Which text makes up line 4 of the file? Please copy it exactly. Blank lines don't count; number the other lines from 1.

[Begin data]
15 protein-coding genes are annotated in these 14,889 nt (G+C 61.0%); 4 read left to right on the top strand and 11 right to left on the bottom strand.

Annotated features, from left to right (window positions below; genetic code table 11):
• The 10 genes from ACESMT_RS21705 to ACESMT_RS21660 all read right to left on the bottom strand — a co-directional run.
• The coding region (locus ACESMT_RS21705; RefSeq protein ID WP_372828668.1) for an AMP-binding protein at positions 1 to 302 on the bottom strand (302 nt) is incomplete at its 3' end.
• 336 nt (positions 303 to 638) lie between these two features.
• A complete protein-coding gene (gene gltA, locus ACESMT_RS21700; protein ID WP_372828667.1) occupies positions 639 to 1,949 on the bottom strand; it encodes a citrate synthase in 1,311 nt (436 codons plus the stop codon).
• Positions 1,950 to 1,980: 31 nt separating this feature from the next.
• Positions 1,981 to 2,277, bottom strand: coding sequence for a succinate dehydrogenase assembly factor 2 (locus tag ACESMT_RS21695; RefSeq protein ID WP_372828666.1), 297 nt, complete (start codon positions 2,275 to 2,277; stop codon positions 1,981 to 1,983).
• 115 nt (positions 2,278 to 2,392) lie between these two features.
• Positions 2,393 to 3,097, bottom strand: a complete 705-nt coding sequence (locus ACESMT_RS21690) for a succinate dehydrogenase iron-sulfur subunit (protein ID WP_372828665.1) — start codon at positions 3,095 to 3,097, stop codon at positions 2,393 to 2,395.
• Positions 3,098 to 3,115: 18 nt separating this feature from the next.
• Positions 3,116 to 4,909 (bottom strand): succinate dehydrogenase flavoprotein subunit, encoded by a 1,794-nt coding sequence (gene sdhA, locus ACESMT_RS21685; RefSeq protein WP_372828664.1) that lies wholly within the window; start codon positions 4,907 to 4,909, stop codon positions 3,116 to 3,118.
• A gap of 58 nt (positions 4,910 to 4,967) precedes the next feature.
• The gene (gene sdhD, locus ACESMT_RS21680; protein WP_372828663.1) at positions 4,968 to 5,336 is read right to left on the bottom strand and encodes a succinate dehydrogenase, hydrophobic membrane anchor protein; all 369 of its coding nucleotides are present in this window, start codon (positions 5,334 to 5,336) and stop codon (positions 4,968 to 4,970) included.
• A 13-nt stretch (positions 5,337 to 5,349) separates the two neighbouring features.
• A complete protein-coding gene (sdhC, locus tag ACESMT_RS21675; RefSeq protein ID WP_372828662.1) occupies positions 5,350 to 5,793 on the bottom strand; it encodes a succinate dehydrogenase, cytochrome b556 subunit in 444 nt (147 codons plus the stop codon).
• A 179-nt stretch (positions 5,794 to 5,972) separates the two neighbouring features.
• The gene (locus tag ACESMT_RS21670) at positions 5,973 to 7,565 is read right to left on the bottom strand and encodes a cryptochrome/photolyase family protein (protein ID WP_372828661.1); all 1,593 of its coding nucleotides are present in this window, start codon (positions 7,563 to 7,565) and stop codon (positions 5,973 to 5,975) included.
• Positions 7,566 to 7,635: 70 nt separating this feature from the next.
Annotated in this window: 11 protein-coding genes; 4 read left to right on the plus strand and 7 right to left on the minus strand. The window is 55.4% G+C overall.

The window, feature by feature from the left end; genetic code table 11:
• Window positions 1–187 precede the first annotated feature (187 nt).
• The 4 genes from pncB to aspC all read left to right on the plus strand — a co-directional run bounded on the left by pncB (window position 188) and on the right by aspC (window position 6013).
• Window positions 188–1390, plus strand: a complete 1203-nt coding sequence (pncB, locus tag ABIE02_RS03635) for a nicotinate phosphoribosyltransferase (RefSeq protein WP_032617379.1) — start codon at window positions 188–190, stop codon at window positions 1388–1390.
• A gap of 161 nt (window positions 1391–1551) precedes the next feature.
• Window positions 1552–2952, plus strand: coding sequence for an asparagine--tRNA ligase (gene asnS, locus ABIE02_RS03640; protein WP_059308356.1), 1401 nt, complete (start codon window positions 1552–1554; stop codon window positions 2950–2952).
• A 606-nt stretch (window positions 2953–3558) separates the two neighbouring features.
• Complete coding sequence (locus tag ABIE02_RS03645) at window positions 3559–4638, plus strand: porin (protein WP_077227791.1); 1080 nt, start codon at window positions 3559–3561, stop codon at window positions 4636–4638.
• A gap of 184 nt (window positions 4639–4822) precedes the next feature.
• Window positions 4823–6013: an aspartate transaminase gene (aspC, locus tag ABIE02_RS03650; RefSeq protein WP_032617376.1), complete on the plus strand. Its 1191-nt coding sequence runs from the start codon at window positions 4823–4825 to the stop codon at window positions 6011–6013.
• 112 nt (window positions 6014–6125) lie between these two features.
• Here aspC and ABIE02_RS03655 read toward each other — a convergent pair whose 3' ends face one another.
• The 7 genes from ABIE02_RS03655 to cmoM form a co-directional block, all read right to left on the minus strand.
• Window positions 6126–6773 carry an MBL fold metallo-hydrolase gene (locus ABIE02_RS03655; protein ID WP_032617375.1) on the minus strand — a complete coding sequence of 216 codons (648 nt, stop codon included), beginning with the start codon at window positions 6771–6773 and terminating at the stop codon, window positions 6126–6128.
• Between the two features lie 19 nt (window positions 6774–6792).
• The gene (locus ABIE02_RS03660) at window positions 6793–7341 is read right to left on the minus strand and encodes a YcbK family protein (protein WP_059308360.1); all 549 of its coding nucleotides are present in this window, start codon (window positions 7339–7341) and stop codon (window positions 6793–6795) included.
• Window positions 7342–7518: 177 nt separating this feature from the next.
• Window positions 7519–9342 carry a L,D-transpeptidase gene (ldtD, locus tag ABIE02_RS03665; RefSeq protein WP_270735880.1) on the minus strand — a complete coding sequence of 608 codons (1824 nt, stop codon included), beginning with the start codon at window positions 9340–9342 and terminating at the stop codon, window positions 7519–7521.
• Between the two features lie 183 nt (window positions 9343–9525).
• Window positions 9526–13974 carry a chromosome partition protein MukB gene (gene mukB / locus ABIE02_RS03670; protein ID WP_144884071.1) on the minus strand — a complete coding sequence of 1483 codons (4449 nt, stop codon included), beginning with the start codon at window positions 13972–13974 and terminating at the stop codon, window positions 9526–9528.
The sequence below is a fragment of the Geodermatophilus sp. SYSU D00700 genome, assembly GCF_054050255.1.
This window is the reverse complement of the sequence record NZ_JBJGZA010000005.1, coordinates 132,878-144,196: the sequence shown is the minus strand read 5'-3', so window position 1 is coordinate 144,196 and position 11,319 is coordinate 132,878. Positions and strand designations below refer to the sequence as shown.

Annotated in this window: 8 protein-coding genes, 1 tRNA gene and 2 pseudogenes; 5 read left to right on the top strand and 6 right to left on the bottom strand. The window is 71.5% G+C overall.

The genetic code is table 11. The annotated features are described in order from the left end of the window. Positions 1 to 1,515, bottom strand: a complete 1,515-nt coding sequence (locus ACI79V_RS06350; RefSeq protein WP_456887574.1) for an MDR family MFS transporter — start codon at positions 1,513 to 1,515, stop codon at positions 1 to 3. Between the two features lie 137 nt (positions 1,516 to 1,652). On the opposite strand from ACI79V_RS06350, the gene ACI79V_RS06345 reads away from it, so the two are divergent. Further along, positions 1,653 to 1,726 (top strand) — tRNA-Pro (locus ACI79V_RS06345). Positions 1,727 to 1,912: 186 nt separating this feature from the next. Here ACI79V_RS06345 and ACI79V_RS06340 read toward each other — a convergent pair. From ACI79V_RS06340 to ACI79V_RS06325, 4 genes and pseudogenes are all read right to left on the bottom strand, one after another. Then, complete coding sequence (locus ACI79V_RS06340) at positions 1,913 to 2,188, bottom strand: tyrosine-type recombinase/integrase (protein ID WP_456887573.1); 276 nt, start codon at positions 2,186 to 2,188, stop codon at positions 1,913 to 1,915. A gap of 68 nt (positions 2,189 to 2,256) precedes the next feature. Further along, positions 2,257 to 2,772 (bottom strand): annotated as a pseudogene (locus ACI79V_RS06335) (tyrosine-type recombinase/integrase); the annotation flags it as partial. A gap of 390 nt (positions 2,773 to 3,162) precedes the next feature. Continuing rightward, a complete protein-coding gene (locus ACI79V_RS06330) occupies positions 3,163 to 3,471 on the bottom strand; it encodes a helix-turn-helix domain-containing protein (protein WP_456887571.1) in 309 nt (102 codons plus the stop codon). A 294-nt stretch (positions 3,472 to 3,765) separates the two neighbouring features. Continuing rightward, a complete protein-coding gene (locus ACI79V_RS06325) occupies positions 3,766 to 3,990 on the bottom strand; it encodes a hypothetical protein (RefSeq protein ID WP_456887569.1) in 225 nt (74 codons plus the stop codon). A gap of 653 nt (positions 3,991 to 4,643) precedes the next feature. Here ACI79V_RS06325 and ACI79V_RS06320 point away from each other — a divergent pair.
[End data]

• The coding region (locus ACESMT_RS21705; RefSeq protein ID WP_372828668.1) for an AMP-binding protein at positions 1 to 302 on the bottom strand (302 nt) is incomplete at its 3' end.